Part One: The Term
Minimum Release Requirement and Options
A very common type of music publishing agreement that music publishers offer songwriters is the co-publishing agreement. This article will discuss three of its important provisions: the Term, the Minimum Release Requirement and Options.
What Is It?
In a typical co-pub deal, the songwriter transfers 50% of his or her interest in the compositions to the publisher, as well as a percentage of the publisher’s share of the music publishing income. The publisher also receives exclusive financial administration and agrees to use its best efforts to exploit the compositions. The songwriter usually receives a monetary advance against future royalties.
The Term Of The Agreement
The Term of an agreement simply means how long the deal lasts. Some people may think that you can enter into a co-pub deal with a major publisher ( Universal Music Publishing, Sony/ATV Music Publishing or Universal Music Publishing Group) for a set number of years, but that is not usually how it works. Typically, the music publisher will offer an initial contract period and perhaps three or more “options” to extend the term to be exercised at the sole discretion of the publisher.
The initial contract period starts upon full execution of the agreement and would end when the songwriter has satisfied what is known as the “Minimum Release Requirement” (“MRR”).
The Minimum Release Requirement
The MRR is defined as the number of compositions the songwriter must deliver before he or she can proceed to the next contract period, if the publisher exercises its option. The MRR typically is in the range of four or five 100% compositions written by the songwriter.
What this means is that if the MRR is four, then until the songwriter delivers the equivalent of four compositions that are 100% written by the songwriter, the initial contract period will not end. Actually, the songwriter does not have to write 100% of four compositions; it could be 50% of eight comps or 25% of 16 comps, etc. So, in fact, the initial contract period can last a lot longer than one year.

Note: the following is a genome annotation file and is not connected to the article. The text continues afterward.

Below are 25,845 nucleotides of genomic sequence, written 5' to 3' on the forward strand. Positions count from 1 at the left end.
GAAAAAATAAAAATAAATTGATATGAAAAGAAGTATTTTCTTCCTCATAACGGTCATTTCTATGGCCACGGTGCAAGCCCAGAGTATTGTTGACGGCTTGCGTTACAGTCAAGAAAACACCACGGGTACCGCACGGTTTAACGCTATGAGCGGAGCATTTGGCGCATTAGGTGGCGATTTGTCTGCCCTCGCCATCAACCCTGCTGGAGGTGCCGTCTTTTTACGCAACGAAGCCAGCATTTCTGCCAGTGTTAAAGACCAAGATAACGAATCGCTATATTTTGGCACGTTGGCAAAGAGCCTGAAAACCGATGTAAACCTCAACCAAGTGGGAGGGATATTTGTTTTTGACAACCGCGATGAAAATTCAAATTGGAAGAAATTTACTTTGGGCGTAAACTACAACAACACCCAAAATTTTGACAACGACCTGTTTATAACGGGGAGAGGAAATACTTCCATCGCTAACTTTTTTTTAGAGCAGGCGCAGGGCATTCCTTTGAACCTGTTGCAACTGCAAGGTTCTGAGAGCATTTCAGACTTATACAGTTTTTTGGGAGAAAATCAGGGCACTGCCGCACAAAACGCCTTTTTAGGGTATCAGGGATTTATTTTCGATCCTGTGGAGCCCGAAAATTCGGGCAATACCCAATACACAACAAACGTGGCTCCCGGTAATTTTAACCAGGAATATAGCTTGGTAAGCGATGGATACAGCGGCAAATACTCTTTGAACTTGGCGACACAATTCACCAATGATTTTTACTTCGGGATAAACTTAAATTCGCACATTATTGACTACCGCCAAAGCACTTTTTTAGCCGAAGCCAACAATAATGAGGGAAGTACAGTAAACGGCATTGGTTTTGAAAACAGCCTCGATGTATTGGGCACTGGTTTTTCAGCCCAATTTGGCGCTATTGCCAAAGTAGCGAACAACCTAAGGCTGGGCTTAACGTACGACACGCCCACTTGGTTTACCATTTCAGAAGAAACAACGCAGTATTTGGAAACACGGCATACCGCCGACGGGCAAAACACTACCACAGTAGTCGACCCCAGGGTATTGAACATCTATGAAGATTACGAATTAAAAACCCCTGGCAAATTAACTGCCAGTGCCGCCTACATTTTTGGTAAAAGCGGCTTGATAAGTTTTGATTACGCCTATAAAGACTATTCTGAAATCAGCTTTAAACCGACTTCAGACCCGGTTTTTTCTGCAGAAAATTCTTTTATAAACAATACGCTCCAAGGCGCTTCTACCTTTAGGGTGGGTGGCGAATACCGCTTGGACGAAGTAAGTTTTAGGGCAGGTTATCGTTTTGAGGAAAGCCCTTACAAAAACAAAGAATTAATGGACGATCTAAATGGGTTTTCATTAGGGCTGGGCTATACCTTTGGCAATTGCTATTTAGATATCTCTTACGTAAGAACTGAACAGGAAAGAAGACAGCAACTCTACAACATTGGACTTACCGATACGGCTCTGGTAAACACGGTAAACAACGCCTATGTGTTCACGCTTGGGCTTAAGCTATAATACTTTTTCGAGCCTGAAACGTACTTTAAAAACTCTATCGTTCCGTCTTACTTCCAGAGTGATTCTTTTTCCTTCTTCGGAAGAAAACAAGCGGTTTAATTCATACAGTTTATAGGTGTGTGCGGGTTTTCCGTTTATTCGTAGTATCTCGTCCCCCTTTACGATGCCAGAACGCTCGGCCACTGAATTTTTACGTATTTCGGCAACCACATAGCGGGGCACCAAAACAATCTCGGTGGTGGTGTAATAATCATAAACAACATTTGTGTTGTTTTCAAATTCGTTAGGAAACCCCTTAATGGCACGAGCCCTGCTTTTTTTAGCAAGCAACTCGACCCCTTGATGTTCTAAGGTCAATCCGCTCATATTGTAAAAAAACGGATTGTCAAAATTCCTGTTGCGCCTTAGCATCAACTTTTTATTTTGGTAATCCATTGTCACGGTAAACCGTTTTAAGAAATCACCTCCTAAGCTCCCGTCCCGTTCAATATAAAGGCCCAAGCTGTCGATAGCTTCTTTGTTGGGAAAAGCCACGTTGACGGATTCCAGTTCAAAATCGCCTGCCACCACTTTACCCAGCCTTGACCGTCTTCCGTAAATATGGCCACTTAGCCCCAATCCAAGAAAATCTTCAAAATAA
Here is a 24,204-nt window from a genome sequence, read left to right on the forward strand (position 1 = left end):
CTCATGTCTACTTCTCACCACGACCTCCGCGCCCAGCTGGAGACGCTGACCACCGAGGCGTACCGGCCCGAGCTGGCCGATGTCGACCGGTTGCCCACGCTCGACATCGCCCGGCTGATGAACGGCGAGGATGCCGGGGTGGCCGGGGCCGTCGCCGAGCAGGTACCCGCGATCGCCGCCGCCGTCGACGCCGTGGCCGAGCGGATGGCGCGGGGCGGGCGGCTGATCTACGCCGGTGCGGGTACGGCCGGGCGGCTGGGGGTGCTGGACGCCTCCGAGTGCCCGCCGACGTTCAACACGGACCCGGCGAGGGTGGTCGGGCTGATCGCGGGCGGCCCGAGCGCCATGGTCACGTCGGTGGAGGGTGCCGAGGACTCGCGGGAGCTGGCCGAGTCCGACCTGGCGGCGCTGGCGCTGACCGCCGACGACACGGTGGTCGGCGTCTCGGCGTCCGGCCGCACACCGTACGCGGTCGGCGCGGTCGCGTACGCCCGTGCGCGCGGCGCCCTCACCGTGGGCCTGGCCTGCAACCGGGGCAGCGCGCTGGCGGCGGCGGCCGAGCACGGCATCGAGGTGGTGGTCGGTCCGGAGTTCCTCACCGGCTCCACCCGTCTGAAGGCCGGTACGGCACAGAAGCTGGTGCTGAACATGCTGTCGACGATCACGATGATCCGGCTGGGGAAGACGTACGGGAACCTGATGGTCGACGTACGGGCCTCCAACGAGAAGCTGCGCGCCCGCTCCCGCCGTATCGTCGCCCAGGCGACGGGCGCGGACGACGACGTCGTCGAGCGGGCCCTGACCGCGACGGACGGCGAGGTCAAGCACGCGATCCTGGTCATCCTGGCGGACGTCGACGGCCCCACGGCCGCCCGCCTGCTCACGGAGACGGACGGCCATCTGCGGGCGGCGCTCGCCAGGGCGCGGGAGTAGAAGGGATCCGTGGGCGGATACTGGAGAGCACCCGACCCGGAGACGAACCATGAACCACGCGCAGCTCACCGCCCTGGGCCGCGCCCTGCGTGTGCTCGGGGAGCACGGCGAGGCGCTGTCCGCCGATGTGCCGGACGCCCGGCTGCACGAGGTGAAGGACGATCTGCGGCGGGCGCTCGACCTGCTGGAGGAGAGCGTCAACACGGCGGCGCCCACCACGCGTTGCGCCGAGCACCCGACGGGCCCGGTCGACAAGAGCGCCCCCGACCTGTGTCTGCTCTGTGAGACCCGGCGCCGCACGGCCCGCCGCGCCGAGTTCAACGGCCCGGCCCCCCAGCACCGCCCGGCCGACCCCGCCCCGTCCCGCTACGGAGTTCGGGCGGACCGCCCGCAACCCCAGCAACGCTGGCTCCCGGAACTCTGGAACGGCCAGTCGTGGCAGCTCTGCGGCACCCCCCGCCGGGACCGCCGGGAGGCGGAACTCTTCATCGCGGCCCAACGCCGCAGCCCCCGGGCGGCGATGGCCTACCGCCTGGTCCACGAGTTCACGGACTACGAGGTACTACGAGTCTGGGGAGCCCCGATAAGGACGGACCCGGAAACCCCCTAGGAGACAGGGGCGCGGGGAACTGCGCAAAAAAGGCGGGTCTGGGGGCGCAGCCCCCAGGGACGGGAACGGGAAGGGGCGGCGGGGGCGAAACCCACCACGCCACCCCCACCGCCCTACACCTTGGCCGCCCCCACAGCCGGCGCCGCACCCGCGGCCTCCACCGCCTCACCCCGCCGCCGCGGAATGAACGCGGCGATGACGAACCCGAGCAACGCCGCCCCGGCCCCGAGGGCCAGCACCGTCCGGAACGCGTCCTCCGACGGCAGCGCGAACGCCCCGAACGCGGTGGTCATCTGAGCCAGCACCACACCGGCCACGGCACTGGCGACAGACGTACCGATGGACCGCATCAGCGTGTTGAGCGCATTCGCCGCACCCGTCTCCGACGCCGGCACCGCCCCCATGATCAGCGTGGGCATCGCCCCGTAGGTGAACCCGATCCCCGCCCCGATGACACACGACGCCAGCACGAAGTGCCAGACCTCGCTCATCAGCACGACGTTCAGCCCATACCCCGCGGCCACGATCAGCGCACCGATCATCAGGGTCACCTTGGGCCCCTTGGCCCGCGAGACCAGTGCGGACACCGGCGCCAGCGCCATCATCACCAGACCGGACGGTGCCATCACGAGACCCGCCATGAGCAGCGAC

Four 100% compositions may not sound like a lot, but it actually is for this reason. Usually, to qualify in satisfaction of your MRR, your compositions must be:
• Written in the current contract period.
• Recorded and released in the U.S. on a major label or a label that is nationally distributed in the U.S. and U.K. by a major label.
And remember, nowadays three or more songwriters may contribute to a song, so you will rarely write 100% of a song.
Let’s assume you have satisfied your MRR and are ready to move on to the first option period. Of course, you want to receive your next advance, which is due upon the publisher’s exercise of its first option. The publisher can decide not to exercise its option, for a good reason, a bad reason, or no reason at all. Then your publishing deal would terminate and you would be free to enter into another deal. If the publisher exercises its option, you get paid your next advance (at least in part) and now you have to satisfy the MRR for the first option period.
GLENN LITWAK is a veteran entertainment attorney based in Santa Monica, CA. He has represented platinum selling recording artists, Grammy winning music producers, hit songwriters, management and production companies, music publishers and independent record labels. Glenn is also a frequent speaker at music industry conferences around the country, such as South by Southwest and the Billboard Music in Film and TV Conference. Email Litwak at firstname.lastname@example.org or visit glennlitwak.com.
This column is a brief discussion of the topic and does not constitute legal advice.